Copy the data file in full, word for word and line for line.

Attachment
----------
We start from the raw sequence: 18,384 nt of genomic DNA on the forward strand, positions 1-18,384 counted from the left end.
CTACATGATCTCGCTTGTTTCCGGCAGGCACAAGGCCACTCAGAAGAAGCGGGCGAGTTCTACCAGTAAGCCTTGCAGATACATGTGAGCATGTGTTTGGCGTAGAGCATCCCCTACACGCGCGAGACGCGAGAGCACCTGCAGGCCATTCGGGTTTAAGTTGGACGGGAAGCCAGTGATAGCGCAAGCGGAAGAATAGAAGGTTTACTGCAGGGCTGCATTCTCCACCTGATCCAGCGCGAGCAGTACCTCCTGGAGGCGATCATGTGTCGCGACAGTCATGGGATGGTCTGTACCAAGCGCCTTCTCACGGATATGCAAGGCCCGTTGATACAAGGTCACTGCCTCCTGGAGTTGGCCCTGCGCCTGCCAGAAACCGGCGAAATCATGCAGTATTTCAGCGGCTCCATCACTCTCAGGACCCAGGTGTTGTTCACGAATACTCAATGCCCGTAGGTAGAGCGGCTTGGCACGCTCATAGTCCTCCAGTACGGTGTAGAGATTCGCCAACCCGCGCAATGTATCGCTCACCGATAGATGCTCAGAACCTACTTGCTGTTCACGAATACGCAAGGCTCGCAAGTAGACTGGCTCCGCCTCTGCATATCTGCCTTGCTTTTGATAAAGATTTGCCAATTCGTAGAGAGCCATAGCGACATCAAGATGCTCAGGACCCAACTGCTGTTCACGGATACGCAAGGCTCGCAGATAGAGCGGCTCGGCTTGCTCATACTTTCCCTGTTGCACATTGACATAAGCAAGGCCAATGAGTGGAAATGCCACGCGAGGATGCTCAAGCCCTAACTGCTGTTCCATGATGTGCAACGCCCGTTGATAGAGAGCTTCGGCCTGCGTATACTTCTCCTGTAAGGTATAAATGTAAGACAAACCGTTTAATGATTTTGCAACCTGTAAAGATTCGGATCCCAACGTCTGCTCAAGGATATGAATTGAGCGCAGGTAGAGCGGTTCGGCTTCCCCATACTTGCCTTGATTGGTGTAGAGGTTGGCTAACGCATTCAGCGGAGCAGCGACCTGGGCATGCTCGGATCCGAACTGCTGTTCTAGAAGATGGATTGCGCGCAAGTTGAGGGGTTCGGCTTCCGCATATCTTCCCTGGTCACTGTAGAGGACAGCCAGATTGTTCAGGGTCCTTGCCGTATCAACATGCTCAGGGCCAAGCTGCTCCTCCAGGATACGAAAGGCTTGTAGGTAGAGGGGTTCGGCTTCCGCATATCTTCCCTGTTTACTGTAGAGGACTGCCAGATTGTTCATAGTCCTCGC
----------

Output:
We start from the raw sequence: 18,384 nt of genomic DNA on the forward strand, positions 1-18,384 counted from the left end.
CTACATGATCTCGCTTGTTTCCGGCAGGCACAAGGCCACTCAGAAGAAGCGGGCGAGTTCTACCAGTAAGCCTTGCAGATACATGTGAGCATGTGTTTGGCGTAGAGCATCCCCTACACGCGCGAGACGCGAGAGCACCTGCAGGCCATTCGGGTTTAAGTTGGACGGGAAGCCAGTGATAGCGCAAGCGGAAGAATAGAAGGTTTACTGCAGGGCTGCATTCTCCACCTGATCCAGCGCGAGCAGTACCTCCTGGAGGCGATCATGTGTCGCGACAGTCATGGGATGGTCTGTACCAAGCGCCTTCTCACGGATATGCAAGGCCCGTTGATACAAGGTCACTGCCTCCTGGAGTTGGCCCTGCGCCTGCCAGAAACCGGCGAAATCATGCAGTATTTCAGCGGCTCCATCACTCTCAGGACCCAGGTGTTGTTCACGAATACTCAATGCCCGTAGGTAGAGCGGCTTGGCACGCTCATAGTCCTCCAGTACGGTGTAGAGATTCGCCAACCCGCGCAATGTATCGCTCACCGATAGATGCTCAGAACCTACTTGCTGTTCACGAATACGCAAGGCTCGCAAGTAGACTGGCTCCGCCTCTGCATATCTGCCTTGCTTTTGATAAAGATTTGCCAATTCGTAGAGAGCCATAGCGACATCAAGATGCTCAGGACCCAACTGCTGTTCACGGATACGCAAGGCTCGCAGATAGAGCGGCTCGGCTTGCTCATACTTTCCCTGTTGCACATTGACATAAGCAAGGCCAATGAGTGGAAATGCCACGCGAGGATGCTCAAGCCCTAACTGCTGTTCCATGATGTGCAACGCCCGTTGATAGAGAGCTTCGGCCTGCGTATACTTCTCCTGTAAGGTATAAATGTAAGACAAACCGTTTAATGATTTTGCAACCTGTAAAGATTCGGATCCCAACGTCTGCTCAAGGATATGAATTGAGCGCAGGTAGAGCGGTTCGGCTTCCCCATACTTGCCTTGATTGGTGTAGAGGTTGGCTAACGCATTCAGCGGAGCAGCGACCTGGGCATGCTCGGATCCGAACTGCTGTTCTAGAAGATGGATTGCGCGCAAGTTGAGGGGTTCGGCTTCCGCATATCTTCCCTGGTCACTGTAGAGGACAGCCAGATTGTTCAGGGTCCTTGCCGTATCAACATGCTCAGGGCCAAGCTGCTCCTCCAGGATACGAAAGGCTTGTAGGTAGAGGGGTTCGGCTTCCGCATATCTTCCCTGTTTACTGTAGAGGACTGCCAGATTGTTCATAGTCCTCGC